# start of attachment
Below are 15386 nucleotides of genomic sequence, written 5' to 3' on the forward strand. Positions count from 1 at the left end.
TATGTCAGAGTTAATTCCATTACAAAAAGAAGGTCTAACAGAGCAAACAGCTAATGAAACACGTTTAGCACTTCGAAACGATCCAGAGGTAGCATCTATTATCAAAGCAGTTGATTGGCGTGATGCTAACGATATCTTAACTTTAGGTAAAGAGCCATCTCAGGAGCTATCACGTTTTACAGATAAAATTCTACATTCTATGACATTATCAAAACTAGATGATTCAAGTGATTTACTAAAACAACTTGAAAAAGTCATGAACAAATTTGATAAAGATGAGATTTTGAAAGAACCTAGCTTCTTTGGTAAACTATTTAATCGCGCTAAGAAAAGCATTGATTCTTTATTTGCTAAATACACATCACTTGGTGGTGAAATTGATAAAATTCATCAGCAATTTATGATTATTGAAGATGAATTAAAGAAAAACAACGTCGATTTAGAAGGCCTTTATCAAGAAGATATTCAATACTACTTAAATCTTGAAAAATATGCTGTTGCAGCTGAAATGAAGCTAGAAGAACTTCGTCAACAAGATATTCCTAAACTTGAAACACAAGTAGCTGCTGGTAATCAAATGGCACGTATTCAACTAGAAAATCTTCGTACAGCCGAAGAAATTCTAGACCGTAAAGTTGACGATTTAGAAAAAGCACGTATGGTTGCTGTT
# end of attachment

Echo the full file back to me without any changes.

Below are 15386 nucleotides of genomic sequence, written 5' to 3' on the forward strand. Positions count from 1 at the left end.
TATGTCAGAGTTAATTCCATTACAAAAAGAAGGTCTAACAGAGCAAACAGCTAATGAAACACGTTTAGCACTTCGAAACGATCCAGAGGTAGCATCTATTATCAAAGCAGTTGATTGGCGTGATGCTAACGATATCTTAACTTTAGGTAAAGAGCCATCTCAGGAGCTATCACGTTTTACAGATAAAATTCTACATTCTATGACATTATCAAAACTAGATGATTCAAGTGATTTACTAAAACAACTTGAAAAAGTCATGAACAAATTTGATAAAGATGAGATTTTGAAAGAACCTAGCTTCTTTGGTAAACTATTTAATCGCGCTAAGAAAAGCATTGATTCTTTATTTGCTAAATACACATCACTTGGTGGTGAAATTGATAAAATTCATCAGCAATTTATGATTATTGAAGATGAATTAAAGAAAAACAACGTCGATTTAGAAGGCCTTTATCAAGAAGATATTCAATACTACTTAAATCTTGAAAAATATGCTGTTGCAGCTGAAATGAAGCTAGAAGAACTTCGTCAACAAGATATTCCTAAACTTGAAACACAAGTAGCTGCTGGTAATCAAATGGCACGTATTCAACTAGAAAATCTTCGTACAGCCGAAGAAATTCTAGACCGTAAAGTTGACGATTTAGAAAAAGCACGTATGGTTGCTGTT